New and forthcoming books from religion publishers are examining the experiences of people with physical and mental health impairments in an effort to ensure all marginalized people are welcomed and accommodated within faith communities. From autism to mental illness, to those with physical disabilities, authors are sharing perspectives that have long been ignored, silenced, or forgotten in hopes of strengthening understanding in both able-bodied and disabled readers.

This article has been updated with language preferred by people with disabilities as well additional information about With Sighs Too Deep for Words.

Disability and the Church: A Vision for Diversity and Inclusion

By Lamar Hardwick (IVP, Dec.)

The pastor and author of I am Strong: The Life and Journey of an Autistic Pastor explores biblical text as well as historical and theological issues of disability with the aim of helping churches better minister to those with diverse abilities. Hardwick, who was diagnosed with autism in his mid-thirties, also lays out steps people with disabilities can take to become fully participating church members.

Finding Jesus in the Storm: The Spiritual Lives of Christians with Mental Health Challenges

By John Swinton (Eerdmans, Sept.)

Swinton—founding director of Aberdeen University’s Centre for Spirituality, Health, and Disability—calls on churches to become the epicenter of compassion for those experiencing depression, bipolar disorder, and other mental health difficulties, part of which means dropping assumptions that often accompany these diagnoses. It’s possible, writes Swinton, that these people experience God in unique, real, and revelatory ways. He includes firsthand accounts of people experiencing mental health challenges in each chapter.

Might from the Margins: The Gospel's Power to Turn the Tables on Injustice

By Dennis R. Edwards (Herald Press, Sept.)

Edwards, associate professor of New Testament at North Park Theological Seminary, makes a case for the power that marginalized Christians have to take leadership roles in the church. This includes racial or ethnic minorities, people with disabilities, women, and those who have been displaced from their homeland. He encourages readers to embrace that power for the good of the church. “I believe that those who have been marginalized have power that is not only unnoticed, but often underutilized,” writes Edwards.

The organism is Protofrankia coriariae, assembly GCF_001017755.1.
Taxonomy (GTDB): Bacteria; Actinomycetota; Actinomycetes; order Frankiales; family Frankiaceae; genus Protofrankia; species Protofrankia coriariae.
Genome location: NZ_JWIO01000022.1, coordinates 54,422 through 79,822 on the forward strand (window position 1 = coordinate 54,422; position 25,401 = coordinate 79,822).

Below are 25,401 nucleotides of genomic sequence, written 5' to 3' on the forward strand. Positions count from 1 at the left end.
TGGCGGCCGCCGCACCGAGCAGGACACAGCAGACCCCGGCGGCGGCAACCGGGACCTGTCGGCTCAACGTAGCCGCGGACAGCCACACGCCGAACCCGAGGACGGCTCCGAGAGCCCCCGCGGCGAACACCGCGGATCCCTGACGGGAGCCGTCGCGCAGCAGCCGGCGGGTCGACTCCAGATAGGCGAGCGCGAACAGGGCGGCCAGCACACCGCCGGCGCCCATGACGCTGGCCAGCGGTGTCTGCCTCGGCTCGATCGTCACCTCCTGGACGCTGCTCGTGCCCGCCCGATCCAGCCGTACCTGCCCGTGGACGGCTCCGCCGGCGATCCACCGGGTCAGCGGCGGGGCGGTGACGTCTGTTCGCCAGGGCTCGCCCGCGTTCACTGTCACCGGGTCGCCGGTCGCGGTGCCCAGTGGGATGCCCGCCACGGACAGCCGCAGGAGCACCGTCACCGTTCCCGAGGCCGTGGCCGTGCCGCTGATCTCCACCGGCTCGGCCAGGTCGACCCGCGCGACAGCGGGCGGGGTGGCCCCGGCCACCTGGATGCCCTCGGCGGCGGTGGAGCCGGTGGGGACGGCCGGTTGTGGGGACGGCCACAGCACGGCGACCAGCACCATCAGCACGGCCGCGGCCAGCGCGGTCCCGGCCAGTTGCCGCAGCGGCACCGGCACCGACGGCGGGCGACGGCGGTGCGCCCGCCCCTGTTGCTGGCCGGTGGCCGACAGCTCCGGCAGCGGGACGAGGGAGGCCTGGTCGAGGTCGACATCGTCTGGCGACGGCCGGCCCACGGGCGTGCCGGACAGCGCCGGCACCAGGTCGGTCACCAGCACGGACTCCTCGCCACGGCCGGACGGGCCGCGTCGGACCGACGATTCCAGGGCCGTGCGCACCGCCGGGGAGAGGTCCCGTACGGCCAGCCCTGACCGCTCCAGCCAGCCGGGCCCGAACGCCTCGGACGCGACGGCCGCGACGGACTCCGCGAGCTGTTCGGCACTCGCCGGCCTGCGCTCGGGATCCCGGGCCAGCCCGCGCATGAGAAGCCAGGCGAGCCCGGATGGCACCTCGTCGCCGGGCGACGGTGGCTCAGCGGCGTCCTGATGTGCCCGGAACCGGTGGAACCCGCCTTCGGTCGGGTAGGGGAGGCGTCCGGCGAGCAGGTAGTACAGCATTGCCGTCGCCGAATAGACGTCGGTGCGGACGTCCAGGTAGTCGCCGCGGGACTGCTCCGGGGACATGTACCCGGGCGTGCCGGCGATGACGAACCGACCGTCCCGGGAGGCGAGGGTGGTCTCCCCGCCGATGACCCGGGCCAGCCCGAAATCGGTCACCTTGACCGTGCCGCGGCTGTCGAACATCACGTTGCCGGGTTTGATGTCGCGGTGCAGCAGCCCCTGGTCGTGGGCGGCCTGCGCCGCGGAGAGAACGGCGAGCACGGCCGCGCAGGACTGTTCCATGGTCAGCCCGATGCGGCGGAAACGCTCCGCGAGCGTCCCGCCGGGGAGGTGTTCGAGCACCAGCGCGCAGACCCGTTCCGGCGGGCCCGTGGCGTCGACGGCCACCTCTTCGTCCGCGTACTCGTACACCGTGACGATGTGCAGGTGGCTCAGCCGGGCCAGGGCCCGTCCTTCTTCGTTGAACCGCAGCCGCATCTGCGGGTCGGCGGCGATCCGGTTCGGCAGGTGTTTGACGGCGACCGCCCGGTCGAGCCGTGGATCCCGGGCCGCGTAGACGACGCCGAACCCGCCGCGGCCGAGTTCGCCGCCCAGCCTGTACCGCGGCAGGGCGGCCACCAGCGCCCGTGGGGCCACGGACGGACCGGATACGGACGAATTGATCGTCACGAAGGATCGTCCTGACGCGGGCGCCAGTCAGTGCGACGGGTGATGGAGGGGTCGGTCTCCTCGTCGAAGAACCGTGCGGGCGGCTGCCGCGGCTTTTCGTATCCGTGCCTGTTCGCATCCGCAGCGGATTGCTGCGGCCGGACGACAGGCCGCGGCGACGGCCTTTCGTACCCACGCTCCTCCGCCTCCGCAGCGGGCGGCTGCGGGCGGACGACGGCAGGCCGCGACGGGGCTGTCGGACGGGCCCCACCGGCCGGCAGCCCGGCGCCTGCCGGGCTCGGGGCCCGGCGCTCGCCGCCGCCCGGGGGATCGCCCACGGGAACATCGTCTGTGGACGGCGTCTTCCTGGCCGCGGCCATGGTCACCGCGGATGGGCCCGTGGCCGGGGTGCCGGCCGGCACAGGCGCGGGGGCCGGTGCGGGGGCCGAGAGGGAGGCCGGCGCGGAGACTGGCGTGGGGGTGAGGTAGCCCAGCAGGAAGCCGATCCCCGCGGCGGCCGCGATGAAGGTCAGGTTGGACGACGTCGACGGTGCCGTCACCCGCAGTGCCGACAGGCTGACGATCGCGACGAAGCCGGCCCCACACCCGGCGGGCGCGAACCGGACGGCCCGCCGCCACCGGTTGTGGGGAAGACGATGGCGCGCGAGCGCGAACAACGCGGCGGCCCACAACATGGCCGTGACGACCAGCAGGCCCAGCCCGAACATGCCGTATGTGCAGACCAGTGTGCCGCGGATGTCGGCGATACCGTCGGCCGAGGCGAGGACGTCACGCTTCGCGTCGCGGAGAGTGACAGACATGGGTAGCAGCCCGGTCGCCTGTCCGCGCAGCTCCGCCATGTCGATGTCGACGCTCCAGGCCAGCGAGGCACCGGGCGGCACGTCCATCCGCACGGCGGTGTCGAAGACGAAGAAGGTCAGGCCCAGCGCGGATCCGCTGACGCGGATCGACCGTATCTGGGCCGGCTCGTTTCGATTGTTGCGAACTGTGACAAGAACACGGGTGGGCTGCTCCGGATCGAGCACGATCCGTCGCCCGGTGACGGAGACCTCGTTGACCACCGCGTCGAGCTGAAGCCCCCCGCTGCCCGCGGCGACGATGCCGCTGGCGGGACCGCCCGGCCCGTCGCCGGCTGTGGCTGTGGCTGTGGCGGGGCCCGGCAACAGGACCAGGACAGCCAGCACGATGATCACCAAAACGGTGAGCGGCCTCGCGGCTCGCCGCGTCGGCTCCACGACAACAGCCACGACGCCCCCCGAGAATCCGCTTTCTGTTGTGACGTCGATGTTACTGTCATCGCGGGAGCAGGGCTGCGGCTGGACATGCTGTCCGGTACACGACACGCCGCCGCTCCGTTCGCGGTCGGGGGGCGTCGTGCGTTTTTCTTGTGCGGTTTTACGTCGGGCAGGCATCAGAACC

Sitting Pretty: The View from My Ordinary Resilient Disabled Body

By Rebekah Taussig (HarperOne, Aug.)

Taussig, a high school English teacher, began writing essays to explore what it means to live with a disability while working on a Ph. D. in disability studies. Sitting Pretty examines the complications of kindness and charity, living independently and dependently, and experiencing intimacy, plus more, while also challenging society to understand better the diversity of humanity. She gives voice to what it means to live in a body that doesn’t fit.

Teaching Students with Autism in a Catholic Setting

By Deacon Lawrence Sutton (Loyola, out now)

Ordained deacon and psychologist Sutton offers a guide to people working with autistic children that aims to manage behavior to enhance education, reduce challenges these children face, and identify and cultivate gifts and strengths of autistic individuals. He draws on case studies, personal experience, and educational best practices, all grounded in the Catholic principle that every person has dignity and gifts.

With Sighs Too Deep for Words: Grace and Depression

By A. Robert Hirschfeld (Church, out now)

Hirschfeld, a bishop who quietly received treatment for depression for decades, shares his experiences as well as reflections on what the publisher calls "the stigma around mental illness in our culture," including the belief many Christians have that it represents a deficit in their faith. The book features meditations, prayers, and creative practices for Christians suffering from depression.